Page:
Greek Villagers Abandon Island Over Raging Fires
A police car siren calls for the last residents of the village of Gouves on the Greek island of Evia to evacuate as fire rages down a mountainside and engulfs the first houses.
“I don’t want to, I don’t want to,” repeats in sobs a woman on her porch who cannot find the strength to flee even as the approaching inferno turns the sky orange.
The fires remained out of control over large swathes of Evia island on Sunday, as evacuations were continuing, pushing hundreds of people towards the beach.
Many villagers joined the battle, and around 10 men were busy digging, cutting and pulling out branches in an effort to slow the raging fire despite the repeated urging of police to leave.
Forming a human chain, they unrolled water hoses fed by agricultural pick-ups, desperate to save their livelihood.
“If people leave, the villages will burn for sure,” says Yannis Selimis, a young man from Gouves. “We are in the hands of God.”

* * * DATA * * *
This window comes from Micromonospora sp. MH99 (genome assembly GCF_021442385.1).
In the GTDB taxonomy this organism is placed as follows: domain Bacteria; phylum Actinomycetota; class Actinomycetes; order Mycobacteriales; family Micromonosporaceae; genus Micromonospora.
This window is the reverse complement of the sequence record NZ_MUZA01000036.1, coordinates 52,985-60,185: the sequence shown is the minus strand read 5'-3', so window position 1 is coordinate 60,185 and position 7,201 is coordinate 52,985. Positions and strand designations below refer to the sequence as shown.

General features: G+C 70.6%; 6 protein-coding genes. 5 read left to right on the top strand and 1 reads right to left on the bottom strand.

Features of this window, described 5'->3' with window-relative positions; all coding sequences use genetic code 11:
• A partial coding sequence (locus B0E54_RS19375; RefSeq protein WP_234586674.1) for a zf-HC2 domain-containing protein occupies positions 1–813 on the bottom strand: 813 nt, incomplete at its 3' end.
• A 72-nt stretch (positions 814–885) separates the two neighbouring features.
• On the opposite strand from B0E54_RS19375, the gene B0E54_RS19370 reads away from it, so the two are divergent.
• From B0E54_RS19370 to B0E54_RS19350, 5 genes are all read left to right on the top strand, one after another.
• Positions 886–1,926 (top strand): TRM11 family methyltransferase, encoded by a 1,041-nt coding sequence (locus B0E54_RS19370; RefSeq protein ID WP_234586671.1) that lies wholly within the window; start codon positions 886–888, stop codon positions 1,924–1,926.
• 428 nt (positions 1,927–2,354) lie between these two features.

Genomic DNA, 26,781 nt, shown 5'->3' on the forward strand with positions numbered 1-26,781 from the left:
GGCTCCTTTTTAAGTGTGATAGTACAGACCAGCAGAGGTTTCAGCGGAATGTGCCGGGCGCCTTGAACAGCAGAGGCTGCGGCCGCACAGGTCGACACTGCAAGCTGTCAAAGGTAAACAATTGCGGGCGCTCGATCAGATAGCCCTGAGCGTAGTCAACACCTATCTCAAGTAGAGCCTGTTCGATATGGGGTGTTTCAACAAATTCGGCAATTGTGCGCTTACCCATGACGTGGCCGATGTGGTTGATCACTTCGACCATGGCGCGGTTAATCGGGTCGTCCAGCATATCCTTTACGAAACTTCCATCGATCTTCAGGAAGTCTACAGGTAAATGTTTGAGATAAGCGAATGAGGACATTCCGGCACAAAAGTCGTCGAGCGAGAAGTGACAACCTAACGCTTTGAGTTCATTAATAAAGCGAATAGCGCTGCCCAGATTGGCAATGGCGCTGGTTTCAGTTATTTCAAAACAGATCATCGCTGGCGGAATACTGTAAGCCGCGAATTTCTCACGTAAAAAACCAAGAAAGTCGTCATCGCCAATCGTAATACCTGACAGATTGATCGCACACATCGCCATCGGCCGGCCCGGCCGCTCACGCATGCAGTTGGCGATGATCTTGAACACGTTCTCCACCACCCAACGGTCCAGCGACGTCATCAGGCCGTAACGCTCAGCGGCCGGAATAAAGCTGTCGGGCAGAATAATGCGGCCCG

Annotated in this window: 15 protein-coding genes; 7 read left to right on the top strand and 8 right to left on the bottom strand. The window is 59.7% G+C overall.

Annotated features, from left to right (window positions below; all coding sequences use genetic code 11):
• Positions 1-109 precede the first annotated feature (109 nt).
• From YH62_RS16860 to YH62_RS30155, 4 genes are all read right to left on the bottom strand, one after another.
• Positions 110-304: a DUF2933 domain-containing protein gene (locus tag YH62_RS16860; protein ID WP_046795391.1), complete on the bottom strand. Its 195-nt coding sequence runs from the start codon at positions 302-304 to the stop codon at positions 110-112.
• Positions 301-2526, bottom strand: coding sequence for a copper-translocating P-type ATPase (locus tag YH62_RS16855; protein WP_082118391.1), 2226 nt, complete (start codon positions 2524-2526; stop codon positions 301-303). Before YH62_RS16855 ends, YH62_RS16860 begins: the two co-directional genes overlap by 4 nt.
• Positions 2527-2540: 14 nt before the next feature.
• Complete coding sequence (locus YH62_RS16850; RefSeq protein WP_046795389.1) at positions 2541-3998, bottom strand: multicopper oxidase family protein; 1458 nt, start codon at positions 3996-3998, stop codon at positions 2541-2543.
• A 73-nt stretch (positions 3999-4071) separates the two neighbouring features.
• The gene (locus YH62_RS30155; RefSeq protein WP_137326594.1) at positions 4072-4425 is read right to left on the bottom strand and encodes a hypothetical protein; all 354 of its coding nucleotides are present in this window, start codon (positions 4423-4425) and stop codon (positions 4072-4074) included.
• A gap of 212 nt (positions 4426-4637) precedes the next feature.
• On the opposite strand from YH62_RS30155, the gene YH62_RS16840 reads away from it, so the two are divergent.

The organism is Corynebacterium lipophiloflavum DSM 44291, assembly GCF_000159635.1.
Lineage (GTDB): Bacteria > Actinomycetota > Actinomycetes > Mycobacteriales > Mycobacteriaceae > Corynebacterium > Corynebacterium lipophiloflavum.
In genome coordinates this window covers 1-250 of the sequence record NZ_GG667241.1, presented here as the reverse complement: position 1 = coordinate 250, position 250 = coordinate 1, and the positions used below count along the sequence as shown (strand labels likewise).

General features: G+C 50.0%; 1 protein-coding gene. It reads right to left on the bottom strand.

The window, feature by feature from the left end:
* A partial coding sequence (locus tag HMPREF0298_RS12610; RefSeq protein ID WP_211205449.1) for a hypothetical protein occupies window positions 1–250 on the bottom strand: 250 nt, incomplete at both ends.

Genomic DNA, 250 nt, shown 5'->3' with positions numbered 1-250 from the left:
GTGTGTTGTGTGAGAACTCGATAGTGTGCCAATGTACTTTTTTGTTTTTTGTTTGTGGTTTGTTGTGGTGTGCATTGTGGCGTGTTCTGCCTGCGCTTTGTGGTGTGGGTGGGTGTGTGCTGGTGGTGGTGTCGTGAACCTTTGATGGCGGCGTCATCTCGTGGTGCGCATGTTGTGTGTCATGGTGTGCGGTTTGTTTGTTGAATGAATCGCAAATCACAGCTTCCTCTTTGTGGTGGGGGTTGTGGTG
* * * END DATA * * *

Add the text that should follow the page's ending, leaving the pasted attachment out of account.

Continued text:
Tempers flared over a lack of government response.
“Which authorities? Which firefighters? Do you see anybody here?” exclaims one local.
“They burnt our paradise,” says Triantafyllos Konstantinos, 46. “We are done,” he sighs.
“It’s tragic. We are all going to the sea,” says Nikos Papaioannou as the fire steadily encroaches on residential areas near the island’s northern coasts.
Refugees in their own country
At Gouves, cars pass through a vast cloud of smoke as they try to go towards the beach.
Some kilometres away, at the beach of Pefki, a ferry boat docked on the beach and a warship off the coast are waiting to rescue these people who have become refugees in their own country.
They wait without knowing whether they will reach the mainland Sunday evening.
“Evia is finished”, says Cleopatra Plapouta. “People are fighting all by themselves. Not a single firefighter inside the villages,” she complains, wearing a scarf and a mask against the thick smoke and ash.
“We are burning for a week now!” her husband exclaims. “The fire started 60 kilometres away! 60 kilometres!”
Shirtless, the greying man gesticulates with despair. “It’s unbelievable! It was a heaven, they burnt it down!”
Maria Moushogianni, who owns a beach hotel where she is shelterin two families who have abandoned their homes, says that Sunday was the first day that airplanes appeared.
“They abandoned us, they lied to us! I’m going to close the hotel and leave,” adds the 66-year-old woman, holding her white cat. “This evening if possible”.